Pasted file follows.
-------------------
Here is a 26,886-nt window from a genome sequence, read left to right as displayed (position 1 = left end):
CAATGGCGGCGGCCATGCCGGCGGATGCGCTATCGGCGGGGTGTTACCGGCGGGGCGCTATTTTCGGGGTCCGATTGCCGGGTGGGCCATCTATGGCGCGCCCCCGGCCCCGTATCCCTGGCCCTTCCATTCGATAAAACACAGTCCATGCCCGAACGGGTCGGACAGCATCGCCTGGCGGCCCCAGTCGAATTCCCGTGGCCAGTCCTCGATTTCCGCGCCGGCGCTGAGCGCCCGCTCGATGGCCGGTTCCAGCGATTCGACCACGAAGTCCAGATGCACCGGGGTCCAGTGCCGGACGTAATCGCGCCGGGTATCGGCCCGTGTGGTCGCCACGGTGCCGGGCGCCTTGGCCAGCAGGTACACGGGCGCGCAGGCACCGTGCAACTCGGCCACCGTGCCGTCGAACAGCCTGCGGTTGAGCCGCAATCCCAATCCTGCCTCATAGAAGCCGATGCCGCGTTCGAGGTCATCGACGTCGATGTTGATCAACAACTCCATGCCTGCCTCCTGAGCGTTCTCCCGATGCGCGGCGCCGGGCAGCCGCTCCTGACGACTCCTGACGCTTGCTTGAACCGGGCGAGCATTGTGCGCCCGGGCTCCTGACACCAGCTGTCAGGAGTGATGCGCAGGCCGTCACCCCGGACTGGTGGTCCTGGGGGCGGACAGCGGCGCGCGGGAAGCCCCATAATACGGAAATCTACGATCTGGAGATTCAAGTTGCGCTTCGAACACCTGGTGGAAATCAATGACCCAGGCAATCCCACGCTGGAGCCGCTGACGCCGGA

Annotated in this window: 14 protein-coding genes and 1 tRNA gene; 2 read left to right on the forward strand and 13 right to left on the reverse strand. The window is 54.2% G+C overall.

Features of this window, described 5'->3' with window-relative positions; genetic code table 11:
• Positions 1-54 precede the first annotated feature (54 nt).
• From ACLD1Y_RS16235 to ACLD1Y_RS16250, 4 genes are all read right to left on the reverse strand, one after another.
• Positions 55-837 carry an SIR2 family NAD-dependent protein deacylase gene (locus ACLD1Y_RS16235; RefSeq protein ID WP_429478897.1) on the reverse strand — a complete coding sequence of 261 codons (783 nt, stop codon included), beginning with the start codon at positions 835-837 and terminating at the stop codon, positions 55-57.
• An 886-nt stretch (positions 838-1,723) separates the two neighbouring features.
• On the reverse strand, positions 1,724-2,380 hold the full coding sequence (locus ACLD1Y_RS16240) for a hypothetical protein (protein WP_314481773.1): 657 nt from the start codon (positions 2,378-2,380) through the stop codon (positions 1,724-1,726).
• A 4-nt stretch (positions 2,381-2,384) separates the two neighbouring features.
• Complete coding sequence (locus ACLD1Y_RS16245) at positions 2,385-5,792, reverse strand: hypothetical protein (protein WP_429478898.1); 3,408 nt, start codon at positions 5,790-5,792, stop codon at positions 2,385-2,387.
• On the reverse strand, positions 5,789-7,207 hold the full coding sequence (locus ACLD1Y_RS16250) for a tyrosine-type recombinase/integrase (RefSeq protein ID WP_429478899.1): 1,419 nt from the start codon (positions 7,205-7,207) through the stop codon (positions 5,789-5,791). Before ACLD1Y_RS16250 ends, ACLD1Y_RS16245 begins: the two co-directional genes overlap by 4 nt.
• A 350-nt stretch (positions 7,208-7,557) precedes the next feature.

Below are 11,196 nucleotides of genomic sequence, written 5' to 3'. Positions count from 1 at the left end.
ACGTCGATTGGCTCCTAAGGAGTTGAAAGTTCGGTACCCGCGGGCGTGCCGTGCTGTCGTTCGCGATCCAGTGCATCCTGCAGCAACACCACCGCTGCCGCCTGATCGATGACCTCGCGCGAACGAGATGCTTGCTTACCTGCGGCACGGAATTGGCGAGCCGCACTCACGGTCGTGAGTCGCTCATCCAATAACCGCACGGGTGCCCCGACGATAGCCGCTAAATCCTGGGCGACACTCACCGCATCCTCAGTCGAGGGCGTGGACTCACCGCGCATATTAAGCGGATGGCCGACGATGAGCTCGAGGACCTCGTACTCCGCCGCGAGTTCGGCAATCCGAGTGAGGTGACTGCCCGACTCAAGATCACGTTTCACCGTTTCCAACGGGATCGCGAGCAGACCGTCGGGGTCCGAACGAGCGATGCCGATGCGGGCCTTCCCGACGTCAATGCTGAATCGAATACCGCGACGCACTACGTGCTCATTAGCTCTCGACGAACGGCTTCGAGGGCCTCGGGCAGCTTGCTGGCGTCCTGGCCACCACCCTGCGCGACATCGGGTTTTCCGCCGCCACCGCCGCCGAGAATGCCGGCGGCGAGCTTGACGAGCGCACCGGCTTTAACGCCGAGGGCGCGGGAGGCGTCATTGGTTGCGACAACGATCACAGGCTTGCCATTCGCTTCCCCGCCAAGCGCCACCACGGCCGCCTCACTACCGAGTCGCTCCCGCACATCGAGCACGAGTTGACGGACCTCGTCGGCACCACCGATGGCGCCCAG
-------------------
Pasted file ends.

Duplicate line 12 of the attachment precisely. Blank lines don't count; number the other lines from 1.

• On the reverse strand, positions 5,789-7,207 hold the full coding sequence (locus ACLD1Y_RS16250) for a tyrosine-type recombinase/integrase (RefSeq protein ID WP_429478899.1): 1,419 nt from the start codon (positions 7,205-7,207) through the stop codon (positions 5,789-5,791). Before ACLD1Y_RS16250 ends, ACLD1Y_RS16245 begins: the two co-directional genes overlap by 4 nt.